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Why Leaders Need To Get Outside

Knight Campbell
January 9, 2024

Couldn't we all use more joy?

Grinning ear to ear as I zipped down a hill on my mountain bike, I realized I don’t tap into such exuberant joy so consistently anywhere other than outside. If you must ask why leaders should take time to get outside, isn’t that enough? Ok, maybe you’re a skeptic, an evidence-based-only business leader. 

Allow me to make a case for why you need to make outside time a number one priority now.

Get more energy to lead

The health benefits of time outside – 12% lower mortality rate, elevated immunity, lower stress hormones, decreased hypertension, and so on – have been well documented by empirical research. If these are not enough reasons to prompt a purposeful half-hour outdoor jaunt every day, that’s surprising. Ignoring this is like refusing an all-natural miracle drug that is fun to take.

But seriously, getting outside matters to your bottom line. Leaders we coach often battle long hours, constant stress, and decision fatigue. They consistently forget self-care, ironically, wearing their self-denial as a badge of honor. The truth is, people might tangentially respect such hard work, but in general, don’t want to follow strung-out and exhausted leaders. This matters especially in crises, when we need invigorated, focused, and present decision-makers to lean on. Your energy as a leader directly impacts your people’s energy. Consider emotional contagion, yes science again. Just a couple of hours a week outside will rejuvenate you. Um… did I mention you live longer?

Solve problems faster

Not convinced? If you are responsible for any strategic thinking, it’s silly to discount time outside as a tool. Studies show that time outside can boost creativity significantly! Yes, that’s science too. It’s not surprising. Sitting in noisy offices creates distractions that limit ‘flow’ at work. Often it only takes a few minutes to sit under a tree in a park or a few hours to hike to a vista to unlock awe – an emotion combining a sense of vastness with the need to shift your perspective. In his great book Your Brain at Work, David Rock explains that with a fresh perspective, instead of futilely poking at every angle of an intractable problem with our prefrontal cortex we step into a different dimension with our hippocampus and voila, problem solved.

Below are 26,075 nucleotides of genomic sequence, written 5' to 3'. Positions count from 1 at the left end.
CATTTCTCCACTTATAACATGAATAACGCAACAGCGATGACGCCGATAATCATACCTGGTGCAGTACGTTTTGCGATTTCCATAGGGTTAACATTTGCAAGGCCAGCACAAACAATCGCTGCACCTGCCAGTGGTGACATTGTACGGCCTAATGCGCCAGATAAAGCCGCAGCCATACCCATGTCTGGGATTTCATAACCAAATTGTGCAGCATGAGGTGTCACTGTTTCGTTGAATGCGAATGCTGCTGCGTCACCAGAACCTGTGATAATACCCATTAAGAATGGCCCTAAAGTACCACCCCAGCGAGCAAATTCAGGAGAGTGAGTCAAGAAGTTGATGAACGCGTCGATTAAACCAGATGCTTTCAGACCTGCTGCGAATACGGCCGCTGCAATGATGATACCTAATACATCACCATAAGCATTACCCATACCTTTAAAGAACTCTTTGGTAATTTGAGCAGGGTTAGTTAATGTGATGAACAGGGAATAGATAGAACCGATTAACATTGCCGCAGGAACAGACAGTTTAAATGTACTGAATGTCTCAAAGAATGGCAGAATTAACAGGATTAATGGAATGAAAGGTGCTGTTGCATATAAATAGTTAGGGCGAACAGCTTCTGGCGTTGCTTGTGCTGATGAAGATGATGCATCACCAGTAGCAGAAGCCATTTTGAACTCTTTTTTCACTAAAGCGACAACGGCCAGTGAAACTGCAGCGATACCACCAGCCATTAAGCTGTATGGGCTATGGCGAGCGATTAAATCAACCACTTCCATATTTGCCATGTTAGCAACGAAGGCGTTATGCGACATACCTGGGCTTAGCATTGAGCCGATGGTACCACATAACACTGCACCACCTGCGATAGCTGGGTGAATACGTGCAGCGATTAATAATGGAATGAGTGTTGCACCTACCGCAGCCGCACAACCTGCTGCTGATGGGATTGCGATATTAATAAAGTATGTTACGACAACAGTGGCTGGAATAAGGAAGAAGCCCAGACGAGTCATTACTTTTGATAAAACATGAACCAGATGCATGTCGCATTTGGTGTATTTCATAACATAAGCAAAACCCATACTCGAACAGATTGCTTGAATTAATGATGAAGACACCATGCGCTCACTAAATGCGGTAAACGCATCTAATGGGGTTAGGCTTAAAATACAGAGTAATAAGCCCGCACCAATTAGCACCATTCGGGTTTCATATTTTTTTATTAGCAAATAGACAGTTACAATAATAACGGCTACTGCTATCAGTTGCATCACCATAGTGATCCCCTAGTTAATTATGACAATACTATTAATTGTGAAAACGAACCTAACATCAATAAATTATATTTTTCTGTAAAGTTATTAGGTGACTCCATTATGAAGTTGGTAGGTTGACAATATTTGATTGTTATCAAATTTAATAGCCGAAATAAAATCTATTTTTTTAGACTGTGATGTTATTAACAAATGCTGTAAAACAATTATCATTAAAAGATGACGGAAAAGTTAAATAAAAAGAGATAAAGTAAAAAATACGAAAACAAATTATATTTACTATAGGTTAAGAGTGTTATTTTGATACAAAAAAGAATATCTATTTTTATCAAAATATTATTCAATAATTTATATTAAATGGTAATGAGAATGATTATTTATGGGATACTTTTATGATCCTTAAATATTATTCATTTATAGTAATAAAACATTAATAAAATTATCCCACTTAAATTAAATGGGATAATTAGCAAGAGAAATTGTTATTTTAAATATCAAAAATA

If you’re feeling a little myopic in your office, it’s not surprising. Children who don’t get outside in modern society are literally more short-sighted because they don’t get a chance to gaze over vistas. You will figuratively run into the same problem sitting in your office. 

Need more inspiration? From Kingfisher’s beaks to bullet trains and termite mounds to skyscrapers, top researchers in the field of biomimicry are solving some of the world’s toughest problems by seeking guidance from nature. You could do the same. Our brain expects to see natural phenomena such as fractals and ecosystems. When we are immersed in the outdoor environment, solutions that have worked for nature for millions of years become apparent. 

Not buying it yet? Outdoor time makes you smarter too! One empirical study showed that four days outside boosts creativity by 50%- yes 50%!

Develop your character

Time outside develops character – fast. Character might be the single most important thing to building great leaders. Anyone can learn how to make decisions, but character takes serious work. It defines us, dictates how we act under pressure, and whether or not we inspire people. Nature does not have customer service. When things go wrong, mountains don’t care. Getting lost outside can be scary as heck, and these very real consequences demand growth.